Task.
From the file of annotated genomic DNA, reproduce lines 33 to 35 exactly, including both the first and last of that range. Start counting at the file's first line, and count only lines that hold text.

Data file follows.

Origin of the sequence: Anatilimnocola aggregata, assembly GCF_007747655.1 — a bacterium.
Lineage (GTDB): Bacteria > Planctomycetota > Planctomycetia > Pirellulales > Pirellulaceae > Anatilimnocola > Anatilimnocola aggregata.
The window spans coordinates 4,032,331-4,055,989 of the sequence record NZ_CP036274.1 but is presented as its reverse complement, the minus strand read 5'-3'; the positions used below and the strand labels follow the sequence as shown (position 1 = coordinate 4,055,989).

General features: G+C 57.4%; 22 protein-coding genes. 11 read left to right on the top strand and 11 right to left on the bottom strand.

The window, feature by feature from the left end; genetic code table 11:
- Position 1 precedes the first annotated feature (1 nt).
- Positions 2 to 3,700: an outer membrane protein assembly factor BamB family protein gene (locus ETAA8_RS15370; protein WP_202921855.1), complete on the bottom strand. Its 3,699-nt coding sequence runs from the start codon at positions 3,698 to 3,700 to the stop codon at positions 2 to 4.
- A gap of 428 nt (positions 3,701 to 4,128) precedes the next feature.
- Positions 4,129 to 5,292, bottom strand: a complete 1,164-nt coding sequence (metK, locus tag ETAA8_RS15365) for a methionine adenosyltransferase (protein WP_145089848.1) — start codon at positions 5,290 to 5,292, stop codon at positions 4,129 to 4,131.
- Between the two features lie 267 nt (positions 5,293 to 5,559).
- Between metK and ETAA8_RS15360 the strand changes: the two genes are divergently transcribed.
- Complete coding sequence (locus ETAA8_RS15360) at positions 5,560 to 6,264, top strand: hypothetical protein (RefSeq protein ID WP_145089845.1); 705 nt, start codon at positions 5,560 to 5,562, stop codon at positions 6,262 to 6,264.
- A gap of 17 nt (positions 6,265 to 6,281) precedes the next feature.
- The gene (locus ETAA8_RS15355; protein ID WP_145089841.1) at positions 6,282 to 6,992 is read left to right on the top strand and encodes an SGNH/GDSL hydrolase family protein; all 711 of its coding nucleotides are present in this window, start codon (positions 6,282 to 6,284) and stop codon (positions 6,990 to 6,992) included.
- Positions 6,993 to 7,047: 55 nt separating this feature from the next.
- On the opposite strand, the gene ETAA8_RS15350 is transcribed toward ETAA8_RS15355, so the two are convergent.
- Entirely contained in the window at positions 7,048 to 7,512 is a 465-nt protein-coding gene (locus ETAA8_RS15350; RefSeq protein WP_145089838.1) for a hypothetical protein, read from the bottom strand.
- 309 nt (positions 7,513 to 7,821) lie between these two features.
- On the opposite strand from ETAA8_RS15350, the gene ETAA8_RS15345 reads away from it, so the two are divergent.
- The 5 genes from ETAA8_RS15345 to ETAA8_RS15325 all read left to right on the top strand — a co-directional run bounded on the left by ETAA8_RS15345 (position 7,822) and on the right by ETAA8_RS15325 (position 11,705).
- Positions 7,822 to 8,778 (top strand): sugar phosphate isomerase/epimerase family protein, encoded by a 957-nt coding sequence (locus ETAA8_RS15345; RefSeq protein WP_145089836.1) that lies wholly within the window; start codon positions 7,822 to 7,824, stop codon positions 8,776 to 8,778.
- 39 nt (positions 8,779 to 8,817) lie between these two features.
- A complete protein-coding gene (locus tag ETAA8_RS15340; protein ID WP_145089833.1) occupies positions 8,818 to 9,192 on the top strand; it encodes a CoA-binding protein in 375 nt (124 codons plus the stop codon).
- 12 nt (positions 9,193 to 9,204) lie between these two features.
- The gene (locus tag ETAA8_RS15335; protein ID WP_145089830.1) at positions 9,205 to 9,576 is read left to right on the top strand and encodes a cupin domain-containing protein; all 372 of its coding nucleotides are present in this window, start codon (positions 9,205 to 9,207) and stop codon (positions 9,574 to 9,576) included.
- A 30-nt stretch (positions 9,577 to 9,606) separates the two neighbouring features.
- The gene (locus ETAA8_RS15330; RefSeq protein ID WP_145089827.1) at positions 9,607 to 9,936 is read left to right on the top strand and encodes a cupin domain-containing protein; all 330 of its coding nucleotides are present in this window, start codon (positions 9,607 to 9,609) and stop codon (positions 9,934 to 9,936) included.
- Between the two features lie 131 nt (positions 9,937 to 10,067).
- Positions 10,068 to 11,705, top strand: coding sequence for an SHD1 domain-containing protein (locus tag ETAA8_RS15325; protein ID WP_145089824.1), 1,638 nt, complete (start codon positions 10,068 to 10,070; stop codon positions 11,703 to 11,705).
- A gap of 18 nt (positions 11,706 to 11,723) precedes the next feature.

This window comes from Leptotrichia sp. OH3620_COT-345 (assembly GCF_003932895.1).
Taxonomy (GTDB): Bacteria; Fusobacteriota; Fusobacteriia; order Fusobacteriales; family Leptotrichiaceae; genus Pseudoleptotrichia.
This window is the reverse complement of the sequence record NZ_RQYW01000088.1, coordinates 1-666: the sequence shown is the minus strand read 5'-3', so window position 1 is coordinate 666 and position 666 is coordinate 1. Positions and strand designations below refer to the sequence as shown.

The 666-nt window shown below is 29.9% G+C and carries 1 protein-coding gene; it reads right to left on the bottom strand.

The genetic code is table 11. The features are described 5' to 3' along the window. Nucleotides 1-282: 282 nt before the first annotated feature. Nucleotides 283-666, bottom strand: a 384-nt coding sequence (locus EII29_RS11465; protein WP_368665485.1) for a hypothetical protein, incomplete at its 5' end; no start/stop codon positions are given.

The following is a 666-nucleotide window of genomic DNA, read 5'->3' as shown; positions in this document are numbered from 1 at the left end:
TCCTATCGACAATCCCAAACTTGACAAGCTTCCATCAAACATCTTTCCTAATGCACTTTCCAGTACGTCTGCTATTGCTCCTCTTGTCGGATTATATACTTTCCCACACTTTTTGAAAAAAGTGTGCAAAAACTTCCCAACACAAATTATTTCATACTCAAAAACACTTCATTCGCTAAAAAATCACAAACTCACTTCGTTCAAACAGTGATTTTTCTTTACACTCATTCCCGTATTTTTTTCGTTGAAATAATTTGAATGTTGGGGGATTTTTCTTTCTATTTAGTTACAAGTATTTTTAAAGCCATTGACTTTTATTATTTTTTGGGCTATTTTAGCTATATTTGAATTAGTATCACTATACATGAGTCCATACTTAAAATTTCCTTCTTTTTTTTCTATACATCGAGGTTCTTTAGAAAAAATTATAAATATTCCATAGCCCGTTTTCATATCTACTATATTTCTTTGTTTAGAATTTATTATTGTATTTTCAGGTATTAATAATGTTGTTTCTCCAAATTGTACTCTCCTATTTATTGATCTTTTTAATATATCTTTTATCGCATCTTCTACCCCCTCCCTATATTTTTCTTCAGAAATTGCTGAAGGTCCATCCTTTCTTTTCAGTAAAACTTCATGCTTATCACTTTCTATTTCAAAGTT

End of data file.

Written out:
This window is the reverse complement of the sequence record NZ_RQYW01000088.1, coordinates 1-666: the sequence shown is the minus strand read 5'-3', so window position 1 is coordinate 666 and position 666 is coordinate 1. Positions and strand designations below refer to the sequence as shown.

The 666-nt window shown below is 29.9% G+C and carries 1 protein-coding gene; it reads right to left on the bottom strand.

The genetic code is table 11. The features are described 5' to 3' along the window. Nucleotides 1-282: 282 nt before the first annotated feature. Nucleotides 283-666, bottom strand: a 384-nt coding sequence (locus EII29_RS11465; protein WP_368665485.1) for a hypothetical protein, incomplete at its 5' end; no start/stop codon positions are given.